x Abu Dhabi, UAEWednesday 26 July 2017

Brain surgeons cleared of negligence in operation

The Dubai Health Authority has reported there was no evidence of negligence by doctors who removed part of a women's skull during brain surgery.

DUBAI // An investigation into a complaint that doctors wrongly removed part of a woman's skull during a brain operation last year has found no evidence of negligence or malpractice. Instead, the Dubai Health Authority (DHA), which investigated the incident at the Neuro Spinal Hospital, yesterday reported the procedure had been required because of an "unfortunate complication".

The family of Maitha Obaid al Baloushi, 24, made a public complaint on a Dubai-based Arabic radio station in March about a procedure done last year, and later filed an official complaint. During the operation - a minimally invasive procedure known as an endovascular coiling technique - complications arose that caused swelling and pressure on the brain. The hospital defended itself at the time, telling a press conference in March how the swelling had induced a stroke, making it necessary to perform a craniotomy - remove the section of skull - to save the patient's life.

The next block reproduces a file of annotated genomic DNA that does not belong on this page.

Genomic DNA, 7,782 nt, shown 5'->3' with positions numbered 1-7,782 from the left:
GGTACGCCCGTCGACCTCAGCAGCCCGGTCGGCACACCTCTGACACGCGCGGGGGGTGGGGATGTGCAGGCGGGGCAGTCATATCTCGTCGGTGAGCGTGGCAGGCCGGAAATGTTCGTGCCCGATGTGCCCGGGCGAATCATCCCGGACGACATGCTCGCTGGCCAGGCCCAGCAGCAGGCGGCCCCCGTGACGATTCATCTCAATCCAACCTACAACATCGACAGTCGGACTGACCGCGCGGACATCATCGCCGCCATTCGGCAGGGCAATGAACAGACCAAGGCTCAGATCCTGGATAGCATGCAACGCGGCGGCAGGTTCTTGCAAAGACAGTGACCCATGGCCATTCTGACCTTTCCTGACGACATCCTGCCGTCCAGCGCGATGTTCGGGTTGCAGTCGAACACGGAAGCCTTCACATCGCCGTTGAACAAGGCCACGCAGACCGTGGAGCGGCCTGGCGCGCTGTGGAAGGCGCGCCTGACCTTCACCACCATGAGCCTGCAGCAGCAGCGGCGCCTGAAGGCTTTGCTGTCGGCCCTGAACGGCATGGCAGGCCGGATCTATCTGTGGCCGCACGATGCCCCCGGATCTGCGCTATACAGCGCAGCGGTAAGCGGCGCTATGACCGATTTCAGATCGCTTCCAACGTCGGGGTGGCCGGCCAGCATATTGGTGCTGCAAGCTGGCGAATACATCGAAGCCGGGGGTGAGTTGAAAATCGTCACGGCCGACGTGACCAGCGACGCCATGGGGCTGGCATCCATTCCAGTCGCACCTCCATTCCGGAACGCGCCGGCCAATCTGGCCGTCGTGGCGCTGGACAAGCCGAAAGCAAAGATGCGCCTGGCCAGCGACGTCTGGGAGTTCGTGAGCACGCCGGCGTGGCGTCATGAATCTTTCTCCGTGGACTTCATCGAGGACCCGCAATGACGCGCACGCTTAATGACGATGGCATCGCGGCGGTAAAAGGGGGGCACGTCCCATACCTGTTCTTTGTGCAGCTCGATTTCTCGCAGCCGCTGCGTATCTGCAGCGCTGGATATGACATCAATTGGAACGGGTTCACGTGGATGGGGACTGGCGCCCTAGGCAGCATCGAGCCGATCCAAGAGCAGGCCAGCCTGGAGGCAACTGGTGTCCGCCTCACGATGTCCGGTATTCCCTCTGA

When the piece was replaced, it left Ms al Baloushi's head slightly mis-shapen. In January her family moved her to the International Neuroscience Institute in Hanover, Germany, where she was fitted with an acrylic substitute and given rehabilitation. A statement from the DHA yesterday said there had been "neither negligence nor malpractice" and the treatment given was not "below standard". Ms al Baloushi originally suffered a haemorrhage caused by a ruptured aneurysm. This causes bleeding that can lead to brain damage or even death. She was treated at Tawam Hospital in Al Ain and Sheikh Khalifa Medical City in Abu Dhabi before being moved to the Neuro Spinal Hospital in Dubai.

The hospital's medical director Dr Abdul Karim Msaddi, who is also a neurosurgeon, said he was pleased with the report's conclusion but warned that such public complaints could make doctors reluctant to do this type of surgery. "These are high-risk cases and there are often complications. The worry is that public cases like this one may put doctors off doing these types of high risk surgery. If we don't do them, who will?"

The investigating committee consisted of DHA neurosurgeons and neurologists, as well as members of the legal department, the DHA statement said. It had reviewed all of the patient's medical records, including those from Germany, and had interviewed the treating doctors and director of the Dubai hospital as well as Ms al Baloushi's brother. @Email:munderwood@thenational.ae